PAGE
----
NEW YORK — Phillips Petroleum Co. said Sunday that it will acquire Tosco Corp. for $7 billion in stock, creating the nation's second-largest oil refiner and a gasoline retailer with more than 12,000 stations nationwide.
The transaction, the latest in the wave of oil industry consolidation, would help Phillips become a bigger integrated oil company. But the deal also bucks the industry trend as well as Phillips' stated strategy of seeking to shed refinery and marketing operations and bulking up on oil exploration and production, the more lucrative ends of the business.
Combining with Tosco, Phillips would have a refining capacity of 1.7 million barrels a day and become the fifth-biggest retailer.
Tosco, already the No. 3 refiner with eight facilities, has two gasoline refineries in California--one in Wilmington, the other east of San Francisco--that turn out an average of 240,000 barrels a day, or about 21% of the state's output. Tosco is based in Stamford, Conn.
It also accounts for about 17% of gasoline sales in the state through its 2,100 stations under the "76" brand. Overall, it operates 6,400 gas stations in 32 states.
Phillips, based in Bartlesville, Okla., is offering 0.80 of a share of its stock for each share of Tosco, valuing Tosco shares at $46.50, a 34% premium over its closing price Friday. Shares of Tosco closed Friday at $34.61, up 62 cents, on the New York Stock Exchange. Also on the NYSE, Phillips shares rose 9 cents Friday to close at $58.13.
Under terms of the deal, Phillips would assume approximately $2 billion in Tosco debt.
James Mulva, Phillips chairman and chief executive, said Sunday the company needs to grow to raise cash for larger projects. Analysts questioned why Mulva chose to buy Tosco, the largest independent U.S. refiner and owner of the Circle K convenience store chain, rather than an exploration company.
"Refining is never going to be as profitable as exploration and production," Fadel Gheit, an analyst with Fahnestock & Co. told Bloomberg News. "They would have been better off buying a pure natural gas explorer in the U.S."
Combining the two refining operations will cut costs, Mulva said. The acquisition will bring $250 million in pretax savings, Mulva estimated. Tosco, with 26,000 employees nationwide, hasn't decided how many jobs it will cut, he said.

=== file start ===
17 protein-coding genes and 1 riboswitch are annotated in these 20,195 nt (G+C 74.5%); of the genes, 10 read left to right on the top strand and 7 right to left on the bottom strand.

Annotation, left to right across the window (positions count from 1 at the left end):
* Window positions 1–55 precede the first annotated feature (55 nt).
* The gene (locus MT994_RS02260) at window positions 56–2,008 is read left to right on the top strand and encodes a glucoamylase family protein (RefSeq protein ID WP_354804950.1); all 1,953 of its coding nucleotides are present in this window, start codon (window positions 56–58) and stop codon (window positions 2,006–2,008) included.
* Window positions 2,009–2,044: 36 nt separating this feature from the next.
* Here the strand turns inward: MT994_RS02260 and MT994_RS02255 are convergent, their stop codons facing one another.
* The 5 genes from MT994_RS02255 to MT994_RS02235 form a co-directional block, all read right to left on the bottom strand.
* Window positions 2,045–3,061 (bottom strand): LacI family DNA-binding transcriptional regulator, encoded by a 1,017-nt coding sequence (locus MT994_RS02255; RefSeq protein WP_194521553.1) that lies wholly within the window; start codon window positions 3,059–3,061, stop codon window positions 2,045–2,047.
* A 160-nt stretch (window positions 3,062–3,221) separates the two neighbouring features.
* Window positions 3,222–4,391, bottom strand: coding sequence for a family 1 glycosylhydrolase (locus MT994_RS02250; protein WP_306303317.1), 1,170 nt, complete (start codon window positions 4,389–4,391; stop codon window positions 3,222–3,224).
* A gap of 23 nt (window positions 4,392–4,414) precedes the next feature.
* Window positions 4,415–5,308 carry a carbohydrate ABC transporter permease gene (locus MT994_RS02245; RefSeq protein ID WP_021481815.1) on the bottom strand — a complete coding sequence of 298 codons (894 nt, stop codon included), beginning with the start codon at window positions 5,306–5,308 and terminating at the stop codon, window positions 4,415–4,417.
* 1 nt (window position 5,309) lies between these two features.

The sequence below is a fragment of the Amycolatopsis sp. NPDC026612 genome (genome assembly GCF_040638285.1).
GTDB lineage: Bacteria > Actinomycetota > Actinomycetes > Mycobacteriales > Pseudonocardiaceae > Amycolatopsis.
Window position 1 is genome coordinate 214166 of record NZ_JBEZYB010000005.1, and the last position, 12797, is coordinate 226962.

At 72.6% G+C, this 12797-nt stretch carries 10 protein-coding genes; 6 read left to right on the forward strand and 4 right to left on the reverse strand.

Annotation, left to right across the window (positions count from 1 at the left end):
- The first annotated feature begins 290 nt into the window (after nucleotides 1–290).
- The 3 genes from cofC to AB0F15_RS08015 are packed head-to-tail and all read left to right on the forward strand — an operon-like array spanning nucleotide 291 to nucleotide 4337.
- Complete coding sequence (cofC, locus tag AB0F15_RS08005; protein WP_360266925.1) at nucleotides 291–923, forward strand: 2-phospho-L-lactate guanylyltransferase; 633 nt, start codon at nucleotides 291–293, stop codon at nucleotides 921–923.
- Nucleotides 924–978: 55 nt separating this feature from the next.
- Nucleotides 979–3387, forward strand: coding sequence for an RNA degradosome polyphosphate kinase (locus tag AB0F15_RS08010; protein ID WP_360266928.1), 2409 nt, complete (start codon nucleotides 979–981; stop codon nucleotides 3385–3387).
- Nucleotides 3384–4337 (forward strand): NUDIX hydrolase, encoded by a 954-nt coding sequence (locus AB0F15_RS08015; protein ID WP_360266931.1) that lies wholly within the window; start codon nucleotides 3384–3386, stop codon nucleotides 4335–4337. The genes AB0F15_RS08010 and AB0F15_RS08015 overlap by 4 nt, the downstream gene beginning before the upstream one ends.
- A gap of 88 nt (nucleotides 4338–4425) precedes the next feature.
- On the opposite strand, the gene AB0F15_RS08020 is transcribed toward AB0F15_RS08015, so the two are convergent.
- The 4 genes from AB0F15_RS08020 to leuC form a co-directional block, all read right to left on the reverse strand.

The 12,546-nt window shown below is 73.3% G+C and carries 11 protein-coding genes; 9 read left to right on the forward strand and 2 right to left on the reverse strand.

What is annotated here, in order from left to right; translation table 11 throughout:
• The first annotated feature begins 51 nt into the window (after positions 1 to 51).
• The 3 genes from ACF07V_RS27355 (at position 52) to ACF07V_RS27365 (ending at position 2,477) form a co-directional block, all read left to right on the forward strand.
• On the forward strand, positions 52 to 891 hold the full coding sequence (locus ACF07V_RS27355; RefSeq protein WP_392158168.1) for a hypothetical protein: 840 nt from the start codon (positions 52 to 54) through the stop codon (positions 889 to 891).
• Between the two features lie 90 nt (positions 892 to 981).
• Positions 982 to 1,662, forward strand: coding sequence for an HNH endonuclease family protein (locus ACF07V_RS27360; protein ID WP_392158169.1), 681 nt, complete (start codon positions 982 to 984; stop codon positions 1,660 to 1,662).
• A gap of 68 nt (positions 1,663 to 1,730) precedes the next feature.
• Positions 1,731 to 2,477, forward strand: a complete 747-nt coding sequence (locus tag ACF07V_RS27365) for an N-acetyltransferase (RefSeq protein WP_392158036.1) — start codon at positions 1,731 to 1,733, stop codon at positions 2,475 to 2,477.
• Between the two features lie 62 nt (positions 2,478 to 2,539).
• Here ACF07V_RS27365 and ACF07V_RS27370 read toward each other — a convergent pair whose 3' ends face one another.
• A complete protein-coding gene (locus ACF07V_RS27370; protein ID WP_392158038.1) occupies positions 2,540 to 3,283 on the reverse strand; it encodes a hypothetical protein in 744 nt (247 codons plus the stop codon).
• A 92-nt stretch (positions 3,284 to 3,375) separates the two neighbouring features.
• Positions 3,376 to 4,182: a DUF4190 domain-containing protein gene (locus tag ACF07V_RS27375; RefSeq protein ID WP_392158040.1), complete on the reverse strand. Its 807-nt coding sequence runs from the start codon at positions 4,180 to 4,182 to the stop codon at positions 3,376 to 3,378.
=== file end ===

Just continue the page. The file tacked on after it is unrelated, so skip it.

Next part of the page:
In November, Phillips estimated its return on capital for refining was 6% from 1995 to 2000. Its oil exploration and production unit made an estimated 20% return in the same period.
Tosco Chairman and CEO Tom O'Malley, who would be a vice chairman at Phillips and would run its refining and marketing operations from Tempe, Ariz., said stricter environmental regulations will help improve refining profitability.
"It's a supply-and-demand issue," O'Malley said. "The supply of clean fuels is limited and demand will grow."
Tosco has said it would invest $375 million during the next five years in its two California refineries and one in Bellingham, Wash., to produce more and cleaner fuels. The investment would allow Tosco to convert gasoline production at the refineries to MTBE-free fuel, as ordered by California Gov. Gray Davis. The overhaul also would allow the refineries to make ultra-low-sulfur diesel before the 2007 deadline that the Environmental Protection Agency is expected to mandate.
Peter Beutel, president of Cameron Hanover, an energy risk management firm in New Canaan, Conn., lauded the merger deal for its long-term implications.
"Exploration is today's hot topic. But crude prices will be a lot lower in a couple of years, and the action will be in refining," Beutel said. "These companies are breaking the mold and looking ahead. With exploration, it's two or three years of feast and then six or seven years of famine."
The combined company would join the ranks of other industry powerhouses formed by similar mergers: Exxon Mobil Corp., Royal Dutch/Shell Group, BP Amoco and the pending $35-billion deal between Chevron Corp. and Texaco Inc.
The transaction was approved by the boards of both companies Sunday and is expected to be completed by the third quarter of 2001. It is subject to approval by federal regulators and shareholders.
Also on Sunday, Phillips' board approved a $1-billion share buyback program.
Mulva would continue to head Phillips, which operates three refineries, has about 5,900 gas stations, under the brand Phillips 66, across the U.S. The company has 12,400 employees and had net income of $1.86 billion in 2000.
In addition to its California and Washington refineries, Tosco, based in Greenwich, Conn., has five in Illinois, New Jersey and Pennsylvania. Together they have the capacity to process 1.35 million barrels of oil per day. Tosco had net income of $$529.4 million on sales of $24.5 billion in fiscal year 2000.